LOUISVILLE — The physical restoration of Spendthrift Farm was one of B. Wayne Hughes' first priorities when he purchased the parcel of Thoroughbred history in 2004. Given that previously rundown barns are now some of the more luxurious in equine housing, it is safe to deem that portion of the project a success.
Fixing aging structures at the farm on Iron Works Pike was the easy part. Restoring the reputation of a farm that once ranked among the standardbearers for racing and breeding excellence would take more than polished wood and fresh white paint.
When Friday's Kentucky Oaks and Saturday's Kentucky Derby go to post, the years of diligence that went into establishing Spendthrift Farm's renewed impact will be front and center for the industry to see.
Hughes, the founder of Public Storage, and his team have spent the past several years filling the once-vacant stallion barns with bloodlines they hoped would flow through generations of top runners. The fruits of that labor will be prominent this weekend as Spendthrift has reigning juvenile filly champion Beholder carrying its colors in the Oaks and has two of its sires represented by three expected starters in the Kentucky Derby.
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Phipps Stables and Stuart Janney's homebred Grade I winner Orb is by Spendthrift's leading stallion Malibu Moon, who commands an advertised fee of $70,000 for the 2013 season. While Malibu Moon represents the peak of Spendthrift's stallion roster, the farm's upstart sire Into Mischief has two of his progeny in the Derby field with Grade I Santa Anita Derby winner Goldencents and Grade III Gotham Stakes victor Vyjack.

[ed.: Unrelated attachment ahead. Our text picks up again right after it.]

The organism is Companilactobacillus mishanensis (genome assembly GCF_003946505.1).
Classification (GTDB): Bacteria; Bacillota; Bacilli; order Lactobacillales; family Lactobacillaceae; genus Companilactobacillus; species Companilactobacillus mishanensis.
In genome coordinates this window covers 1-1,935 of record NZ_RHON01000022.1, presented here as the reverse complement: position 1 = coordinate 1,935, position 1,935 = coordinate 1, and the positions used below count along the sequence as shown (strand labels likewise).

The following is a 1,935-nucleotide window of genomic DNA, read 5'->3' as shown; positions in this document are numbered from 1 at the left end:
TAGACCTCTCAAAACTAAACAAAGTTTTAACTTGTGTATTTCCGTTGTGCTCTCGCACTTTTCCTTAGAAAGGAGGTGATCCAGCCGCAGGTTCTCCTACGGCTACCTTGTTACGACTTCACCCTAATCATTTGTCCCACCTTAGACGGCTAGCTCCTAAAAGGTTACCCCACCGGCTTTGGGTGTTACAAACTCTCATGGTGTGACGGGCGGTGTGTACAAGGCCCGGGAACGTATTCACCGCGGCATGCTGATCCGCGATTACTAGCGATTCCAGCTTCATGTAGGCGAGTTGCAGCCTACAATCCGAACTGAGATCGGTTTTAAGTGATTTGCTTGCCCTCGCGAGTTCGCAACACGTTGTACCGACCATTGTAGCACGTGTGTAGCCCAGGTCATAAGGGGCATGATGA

A self-made business mogul, Hughes often refers to himself and his staff as the caretakers of the Spendthrift legacy. Even the late Leslie Combs, who founded Spendthrift and housed such equine luminaries as Seattle Slew and Raise a Native, would probably give a tip of the cap to the farm's current run.
"There's a lot of satisfaction and it's a good thing for Spendthrift to be coming back from sort of dark days," Hughes said as he watched Beholder go to the track Tuesday. "We're all excited about it."
The development of Malibu Moon into one of the game's leading sires and the quick start by Into Mischief represent redemption for both.
Bred and campaigned by Hughes, Malibu Moon made just two starts before injury cut his career short and sent the son of A.P. Indy into the shed. Though he has been primarily known for the success of his female runners like Grade I winners Life at Ten, Ask the Moon, Devil May Care, and Malibu Prayer, Malibu Moon did produce Declan's Moon — champion 2-year-old colt of 2004 — from his second crop.
"(A Derby winner) would be justice for him. People think he can only get fillies even though he had a 2-year-old (gelding) who won the Eclipse Award," Hughes said. "He did it on his own and Into Mischief is doing the same thing."
Also campaigned by Hughes, Into Mischief won the 2007 Grade I CashCall Futurity but got off to a tepid start in the stud barn, covering just 61 mares his first season resulting in 46 live foals.
Though the size of his books declined to 44, 54 and 50 the past few years, his stud fee jumped from $7,500 in 2012 to $20,000 this year as Goldencents and Vyjack are among his three stakes winners in his first crop.
"We don't really know what we have yet. We might have (late, leading sire) Mr. Prospector and not know it," Hughes said of Into Mischief. "He had a very small book with sort of weak mares at least on pedigree and racing record. He's like a phenomenon to be doing what he did. It would take our breath away if one of these colts were to win."
Into Mischief is also a half-brother to Beholder, who heads into what is being called one of the deepest editions of the Oaks with back-to-back Grade I wins having taken the Santa Anita Oaks on April 6 and Las Virgenes on March 2.
The bay daughter of Henny Hughes won the Breeders' Cup Juvenile Fillies last November in gate-to-wire fashion, besting a field that included likely Oaks favorite Dreaming of Julia.
Beholder may be the only Oaks or Derby runner who can put Spendthrift in the win column. But make no mistake, this weekend is going down as a victory for the entire operation.
"We're just getting started, wait a while," Hughes grinned. "We have a lot of good sire prospects on the farm and they're getting good foals."